# compare our words to the dictionaries of positive & negative terms
    pos.matches = match(words, pos.words)
    neg.matches = match(words, neg.words)
    The out put should not be the NA as the positive words are in the pos.words. same as in the case of neg.words.
    your help would be highly appreciated
    Rizwana irfan

  55. Alex Says:

    This is a fabulous presentation, very clear, informative and works very well as a stand alone document. Thanks so much for posting it.

  56. Alex Benning Says:

    Great tutorial. I have gotten this to work, but I am having an issue with duplicate tweets skewing the results. Is there a simple way to remove the duplicate tweets?

  57. wushuo1988 Says:

    Hi Jeff,

    I keep getting error like this when I run this statement:


    Error in sort.list(y) :
    invalid input ‘@delta should rethink touchscreen in-seat games like bejewelled on long haul flights. Someone played morse code with my head for hours í ½í¸³’ in ‘utf8towcs’

    it seems the tweet has some symbols/emoticons like :) :( . How do I handle this issue? Thanks in advance!

  58. skishchampi Says:

    Hi Jeffrey.

    I was following the slides for a different @user and got stuck at the following

    Error in figure margins to large

    I am very new to R. Can you help me out here ?


  59. Mohamed Ali Abdulle Says:

    Hi jeffrey,
    Thanks for your presentation it was really helpfull.
    I was trying try check the kuwait Airways tweets. It is my first time to use R
    Am using windows 7, having this problem for a couple of times
    neg.words = c(hu.liu.neg)
    Error: object ‘hu.liu.neg’ not found
    Could you please help.
    Best Regards,
    Mohamed Ali

  60. Marian Dragt Says:

    Fantastic post, thanks! I added 1 line to deal with “strange” characters in tweets:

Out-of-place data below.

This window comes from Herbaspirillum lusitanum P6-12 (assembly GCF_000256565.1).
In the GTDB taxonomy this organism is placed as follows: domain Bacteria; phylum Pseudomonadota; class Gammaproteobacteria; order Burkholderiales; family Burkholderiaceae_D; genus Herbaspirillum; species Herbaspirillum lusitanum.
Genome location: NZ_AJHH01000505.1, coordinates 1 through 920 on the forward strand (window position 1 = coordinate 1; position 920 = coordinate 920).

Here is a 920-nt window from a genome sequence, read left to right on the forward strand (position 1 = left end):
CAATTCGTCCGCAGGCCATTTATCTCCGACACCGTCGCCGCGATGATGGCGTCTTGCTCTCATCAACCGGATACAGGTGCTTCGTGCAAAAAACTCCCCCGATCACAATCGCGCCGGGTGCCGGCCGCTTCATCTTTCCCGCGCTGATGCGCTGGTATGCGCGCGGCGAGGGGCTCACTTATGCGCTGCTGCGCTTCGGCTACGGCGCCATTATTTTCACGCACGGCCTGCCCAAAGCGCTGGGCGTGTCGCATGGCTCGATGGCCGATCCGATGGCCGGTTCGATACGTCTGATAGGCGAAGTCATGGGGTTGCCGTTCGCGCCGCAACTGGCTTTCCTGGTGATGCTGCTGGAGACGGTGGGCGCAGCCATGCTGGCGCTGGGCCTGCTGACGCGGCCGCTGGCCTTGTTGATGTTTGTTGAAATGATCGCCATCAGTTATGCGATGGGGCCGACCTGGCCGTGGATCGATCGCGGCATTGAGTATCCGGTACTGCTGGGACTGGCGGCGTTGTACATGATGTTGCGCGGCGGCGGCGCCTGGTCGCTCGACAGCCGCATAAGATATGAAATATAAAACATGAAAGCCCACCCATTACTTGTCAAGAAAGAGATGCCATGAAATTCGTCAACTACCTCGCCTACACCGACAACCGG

sentence = gsub(‘[[:punct:]]’, ”, sentence)
    sentence = gsub(‘[[:cntrl:]]’, ”, sentence)
    —>sentence = gsub(‘[[:alnum:]]’, ”, sentence)
    sentence = gsub(‘\\d+’, ”, sentence)

  61. Marian Dragt Says:

    Sorry, it should be:
    #strip strange characters
    x.text = gsub(“[^[:alnum:]/// ‘]”, ”, x.text)

  62. sai Says:

    can yo send me the pdf version of tis…

  63. Bryan Osorio Says:

    Hi Jeffrey, thanks a lot very useful and gret for learn, the function code returns a matrix with n+1 columns, where n is the number of tweets. I change the last line before return for:
    scores.df = data.frame(cbind(score=scores, text=sentences))

    I only add cbind, is it correct?
    Thank you!

  64. Aniks Says:

    Hello Jeffrey,

    This is a great presentation, I learnt many new things using this example. I was successful to go through the entire presentation without errors.

    Now when I am trying to work with it again I am getting this error.

    > twitter.tweets = searchTwitter(‘@delta’, n=1500)
    Error in .self$twFromJSON(out) :
    Error: Malformed response from server, was not JSON

    Earlier it will work fine.

    Is there some limit on the tweets to be accessed. I checked online and found that need to load all libraries. I am doing that, can you me on this.

    Thank you very much for sharing this.

  65. Duncan McQueen Says:

    I fixed the utf8 issue and updated the code for Twitter’s OAuth authentication. My patch is located here –

  66. Fernando Says:

    Can you help me? This error occur:

    > source(“R/scrape.R”)
    [1] “Searching Twitter for airline tweets and saving to disk”
    Error in twInterfaceObj$doAPICall(cmd, params, “GET”, …) :
    OAuth authentication is required with Twitter’s API v1.1

  67. simak Says:

    Fantastic presentation…Thanks for sharing.

    If we did a search for “delta” in the tweet – without the hashtag, I understand that searchTwitter returns tweets with “delta” in the handle as well. is there a way to force it return only the tweets and not the tweets and handles?